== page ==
23 Aug 2013
Record-breaking stability from NIST team is ten times better than previous best atomic clocks.
A pair of experimental atomic clocks based on “optical lattices” have set a new world-best for stability, suggesting a new level of precision timekeeping for both fundamental science and, in the longer term, practical applications.
The clocks, developed by a team at the US National Institute of Standards and Technology (NIST), are reported in the latest issue of the journal Science Express, with the use of ultra-low-noise excitation laser proving critical to the advance.
The clocks are based on ytterbium atoms cooled to just 10 microkelvin (10 millionths of a degree above absolute zero). They are trapped in an optical lattice, which is described by the NIST team as “a series of pancake-shaped wells made of laser light”.
A separate laser is used to excite a transition between two energy levels in ytterbium, with the high stability resulting from the fact that the clock is based on as many as 10,000 cooled atoms.
Defined as the repeatability of the time taken for each “tick”, the stability of the new atomic clock has been measured at 1.6 x 10-18, or approximately ten times more stable than the previous best.
“This dramatic breakthrough has the potential for significant impacts not only on timekeeping, but also on a broad range of sensors measuring quantities that have tiny effects on the ticking rate of atomic clocks, including gravity, magnetic fields, and temperature,” said NIST.
The metrology institute sees the development as a major step forward in the evolution of next-generation atomic clocks. NIST physicist and co-author of the paper Andrew Ludlow said:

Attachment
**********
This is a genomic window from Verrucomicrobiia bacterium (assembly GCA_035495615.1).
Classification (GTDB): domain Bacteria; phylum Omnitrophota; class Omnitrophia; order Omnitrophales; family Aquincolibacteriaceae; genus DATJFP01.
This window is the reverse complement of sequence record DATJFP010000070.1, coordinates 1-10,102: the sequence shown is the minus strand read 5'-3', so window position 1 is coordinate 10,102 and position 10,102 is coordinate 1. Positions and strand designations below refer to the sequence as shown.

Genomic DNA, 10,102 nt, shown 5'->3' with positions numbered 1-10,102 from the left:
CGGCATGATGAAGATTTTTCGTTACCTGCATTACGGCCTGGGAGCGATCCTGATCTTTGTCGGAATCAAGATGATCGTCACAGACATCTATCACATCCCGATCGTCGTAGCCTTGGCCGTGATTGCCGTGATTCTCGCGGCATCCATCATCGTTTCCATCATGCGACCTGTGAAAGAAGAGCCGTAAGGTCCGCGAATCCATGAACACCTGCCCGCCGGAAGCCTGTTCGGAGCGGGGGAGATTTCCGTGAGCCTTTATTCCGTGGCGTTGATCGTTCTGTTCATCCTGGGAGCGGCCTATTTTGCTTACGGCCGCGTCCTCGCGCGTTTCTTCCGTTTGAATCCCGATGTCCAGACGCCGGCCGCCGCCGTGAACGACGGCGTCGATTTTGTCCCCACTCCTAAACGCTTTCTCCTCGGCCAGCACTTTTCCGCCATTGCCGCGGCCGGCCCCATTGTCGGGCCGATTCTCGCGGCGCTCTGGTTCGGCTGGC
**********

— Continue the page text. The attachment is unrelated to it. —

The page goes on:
“The stability of the ytterbium lattice clocks opens the door to a number of exciting practical applications of high-performance timekeeping.”
Given that the work has been funded in part by NASA and the US Defense Advanced Research Projects Agency (DARPA), those practical applications look most likely to emerge from the areas of defense and aerospace, in global positioning and communications systems, as well as astronomy.
NIST explains that the ticks of any atomic clock must be averaged over a period of time to provide the best results. One major benefit of the very high stability shown by the new ytterbium clocks is that precise results can be achieved very quickly.
So whereas the current civilian time standard in the US, the NIST-F1 cesium fountain clock, must be averaged for about five days to achieve its best performance, the new ytterbium version could achieve an equivalent performance within a single second.
“Given this high level of stability, the ytterbium clocks can make measurements extremely rapidly - in real time in many cases - which could be important in rapidly changing application settings, such as the factory floor and the natural environment,” says NIST.
One of the key advances enabling the milestone performance was the recent construction of a second version of the clock, needed to measure and improve the performance of the original version, which was developed ten years ago.
At the same time, the NIST scientists have been able to make several improvements to the design of both clocks, for example using an ultra-low-noise laser to excite the ytterbium atoms.
The next step for the NIST team will be to measure the accuracy of the ytterbium clock, after which it can be directly compared to the existing NIST-F1 cesium standard.
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